Why Native Americans Are Getting COVID-19 Vaccines Faster The Rosebud Sioux Tribe is vaccinating its community at rates faster than the rest of South Dakota. That mirrors a trend in Indian Country, which has been hard-hit by the coronavirus.

Why Native Americans Are Getting COVID-19 Vaccines Faster

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STEVE INSKEEP, HOST:

Leaders of the Rosebud Sioux Tribe faced a hard decision. They had a chance to get people vaccinated, and this was the question - should they work with the state of South Dakota, which they feel betrayed them in the past, or work with the federal Indian Health Service, which they feel betrayed them in the past? The choice worked out better than they feared.

NPR's Kirk Siegler reports from the Rosebud Reservation.

KIRK SIEGLER, BYLINE: Lila Kills In Sight lost her 81-year-old mother to COVID-19 on November 23.

LILA KILLS IN SIGHT: I really don't know who to be mad at. Who do I take my frustration to? How do I deal with it?

SIEGLER: Kills In Sight is the first to say she's not dealing with it well. She had been keeping her mom sheltered at home as the pandemic raged in South Dakota. Her mom broke her hip, though, in September; then in November, she got hurt again.

KILLS IN SIGHT: She fell, and I had to make a really hard decision to take her to the hospital because I didn't know if there was anything broke.

SIEGLER: With mom in so much pain, Lila risked going to the doctor in nearby Nebraska, then later the Indian Health Service Hospital here in Rosebud. They both got infected. Her mom went downhill fast. She had to be airlifted to Sioux Falls, where she died two weeks later. Lila is grieving and wracked with guilt.

KILLS IN SIGHT: We lost so many elders this past year alone. We've lost a lot of Lakota speakers. And what they took with them, we're never going to get back.

SIEGLER: Twenty-five tribal members, most of them elders, have died from COVID on this isolated, long-neglected reservation. Hundreds more were sickened or hospitalized. Everyone knows someone who has or had it. So the arrival of the vaccines offers real hope.

UNIDENTIFIED PERSON #1: So write your name down, and then we take your temperature.

SIEGLER: The tribe is taking the pandemic very seriously. There are temperature checks everywhere. Unlike in much of South Dakota, masks are required here, and there are still nightly curfews.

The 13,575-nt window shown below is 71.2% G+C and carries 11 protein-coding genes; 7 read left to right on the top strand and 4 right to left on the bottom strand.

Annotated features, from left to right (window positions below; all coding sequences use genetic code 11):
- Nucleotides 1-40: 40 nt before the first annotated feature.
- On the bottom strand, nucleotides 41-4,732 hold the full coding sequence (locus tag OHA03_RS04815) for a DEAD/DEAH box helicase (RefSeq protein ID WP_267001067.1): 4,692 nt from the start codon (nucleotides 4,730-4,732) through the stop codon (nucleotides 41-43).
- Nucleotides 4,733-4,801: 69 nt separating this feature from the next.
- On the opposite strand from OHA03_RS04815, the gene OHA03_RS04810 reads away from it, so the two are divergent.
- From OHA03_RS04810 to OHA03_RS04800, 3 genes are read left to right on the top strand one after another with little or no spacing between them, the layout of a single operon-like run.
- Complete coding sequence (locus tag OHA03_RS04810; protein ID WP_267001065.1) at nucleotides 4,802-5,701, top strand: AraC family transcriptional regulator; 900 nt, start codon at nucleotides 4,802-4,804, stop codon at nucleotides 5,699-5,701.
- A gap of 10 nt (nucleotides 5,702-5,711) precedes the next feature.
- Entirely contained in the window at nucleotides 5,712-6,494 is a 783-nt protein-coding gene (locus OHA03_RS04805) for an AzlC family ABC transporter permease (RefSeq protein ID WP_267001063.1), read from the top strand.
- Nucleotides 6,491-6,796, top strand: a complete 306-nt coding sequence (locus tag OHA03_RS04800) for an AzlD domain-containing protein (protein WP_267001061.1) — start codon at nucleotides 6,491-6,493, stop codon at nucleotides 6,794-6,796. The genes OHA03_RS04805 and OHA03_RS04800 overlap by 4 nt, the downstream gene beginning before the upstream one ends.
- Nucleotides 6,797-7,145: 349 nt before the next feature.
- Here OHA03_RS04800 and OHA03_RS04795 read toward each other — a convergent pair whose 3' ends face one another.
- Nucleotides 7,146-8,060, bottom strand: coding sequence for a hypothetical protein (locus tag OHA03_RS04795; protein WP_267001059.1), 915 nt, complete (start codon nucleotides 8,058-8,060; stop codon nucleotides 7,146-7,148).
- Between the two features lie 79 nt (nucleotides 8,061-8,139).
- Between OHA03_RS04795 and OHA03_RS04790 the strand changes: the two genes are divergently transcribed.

RODNEY BORDEAUX: Yeah, my name is Rodney M. Bordeaux. I'm president of the Rosebud Sioux Tribe.

SIEGLER: Bordeaux says emphatically it's safer here than in the rest of South Dakota. But even tougher enforcement didn't keep COVID out. There are just too many pre-existing problems, from drug and alcohol abuse to dilapidated housing.

R BORDEAUX: Sometimes we have two or three families living in a house, maybe up to 13 members living in one- or two- or three-bedroom home. So it's overcrowded, and it's hard to keep it at bay.

SIEGLER: When the vaccines arrived, Bordeaux faced a tough decision - go through South Dakota and its long history of racism toward Indians or go with the perennially underfunded Indian Health Service. The tribe has a pending lawsuit over past appalling conditions at the local IHS hospital.

R BORDEAUX: We were afraid. Our people were a lot afraid. They were afraid because we didn't have the resources, you know. We thought we'd be getting left behind. So we had to ramp it up, you know, lobbying, talking all the time, you know, making sure that Indian Country was heard.

SIEGLER: They rolled the dice and went with IHS anyway. It paid off. It's been one bright footnote to months of tragedy. Vaccine distribution here so far has been fast and efficient.

AMANDA BORDEAUX: Second dose.

CALLIE RAYMOND: OK, come on back.

SIEGLER: The IHS hospital holds two mass-vaccination events a week, a traveling clinic and then one every Thursday here at the Rosebud Hospital. Amanda Bordeaux, a paraprofessional at the high school, is getting her second Pfizer shot.